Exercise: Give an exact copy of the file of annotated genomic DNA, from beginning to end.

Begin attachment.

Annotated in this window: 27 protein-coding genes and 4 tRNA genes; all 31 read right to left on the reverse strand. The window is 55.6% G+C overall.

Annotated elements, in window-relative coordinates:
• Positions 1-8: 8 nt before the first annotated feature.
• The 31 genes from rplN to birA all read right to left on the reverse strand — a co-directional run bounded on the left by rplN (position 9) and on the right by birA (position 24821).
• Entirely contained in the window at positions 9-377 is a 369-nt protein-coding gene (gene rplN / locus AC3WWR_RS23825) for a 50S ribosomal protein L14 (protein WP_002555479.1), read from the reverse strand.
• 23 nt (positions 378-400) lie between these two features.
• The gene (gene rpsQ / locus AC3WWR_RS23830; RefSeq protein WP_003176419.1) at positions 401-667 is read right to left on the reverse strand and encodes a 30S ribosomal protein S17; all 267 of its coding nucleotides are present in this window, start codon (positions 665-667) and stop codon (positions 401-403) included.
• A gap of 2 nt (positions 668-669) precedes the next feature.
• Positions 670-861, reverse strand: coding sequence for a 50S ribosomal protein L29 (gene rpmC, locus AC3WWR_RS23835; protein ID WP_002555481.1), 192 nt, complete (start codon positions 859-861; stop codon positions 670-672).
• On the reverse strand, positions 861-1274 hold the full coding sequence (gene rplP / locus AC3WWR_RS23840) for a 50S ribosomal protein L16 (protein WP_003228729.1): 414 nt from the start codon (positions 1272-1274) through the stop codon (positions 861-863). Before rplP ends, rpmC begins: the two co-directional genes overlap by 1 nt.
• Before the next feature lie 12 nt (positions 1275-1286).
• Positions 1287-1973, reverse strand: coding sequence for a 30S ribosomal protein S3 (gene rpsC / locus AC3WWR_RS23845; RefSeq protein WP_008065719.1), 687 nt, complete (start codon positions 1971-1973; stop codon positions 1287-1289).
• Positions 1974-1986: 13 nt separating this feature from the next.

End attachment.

Annotated in this window: 27 protein-coding genes and 4 tRNA genes; all 31 read right to left on the reverse strand. The window is 55.6% G+C overall.

Annotated elements, in window-relative coordinates:
• Positions 1-8: 8 nt before the first annotated feature.
• The 31 genes from rplN to birA all read right to left on the reverse strand — a co-directional run bounded on the left by rplN (position 9) and on the right by birA (position 24821).
• Entirely contained in the window at positions 9-377 is a 369-nt protein-coding gene (gene rplN / locus AC3WWR_RS23825) for a 50S ribosomal protein L14 (protein WP_002555479.1), read from the reverse strand.
• 23 nt (positions 378-400) lie between these two features.
• The gene (gene rpsQ / locus AC3WWR_RS23830; RefSeq protein WP_003176419.1) at positions 401-667 is read right to left on the reverse strand and encodes a 30S ribosomal protein S17; all 267 of its coding nucleotides are present in this window, start codon (positions 665-667) and stop codon (positions 401-403) included.
• A gap of 2 nt (positions 668-669) precedes the next feature.
• Positions 670-861, reverse strand: coding sequence for a 50S ribosomal protein L29 (gene rpmC, locus AC3WWR_RS23835; protein ID WP_002555481.1), 192 nt, complete (start codon positions 859-861; stop codon positions 670-672).
• On the reverse strand, positions 861-1274 hold the full coding sequence (gene rplP / locus AC3WWR_RS23840) for a 50S ribosomal protein L16 (protein WP_003228729.1): 414 nt from the start codon (positions 1272-1274) through the stop codon (positions 861-863). Before rplP ends, rpmC begins: the two co-directional genes overlap by 1 nt.
• Before the next feature lie 12 nt (positions 1275-1286).
• Positions 1287-1973, reverse strand: coding sequence for a 30S ribosomal protein S3 (gene rpsC / locus AC3WWR_RS23845; RefSeq protein WP_008065719.1), 687 nt, complete (start codon positions 1971-1973; stop codon positions 1287-1289).
• Positions 1974-1986: 13 nt separating this feature from the next.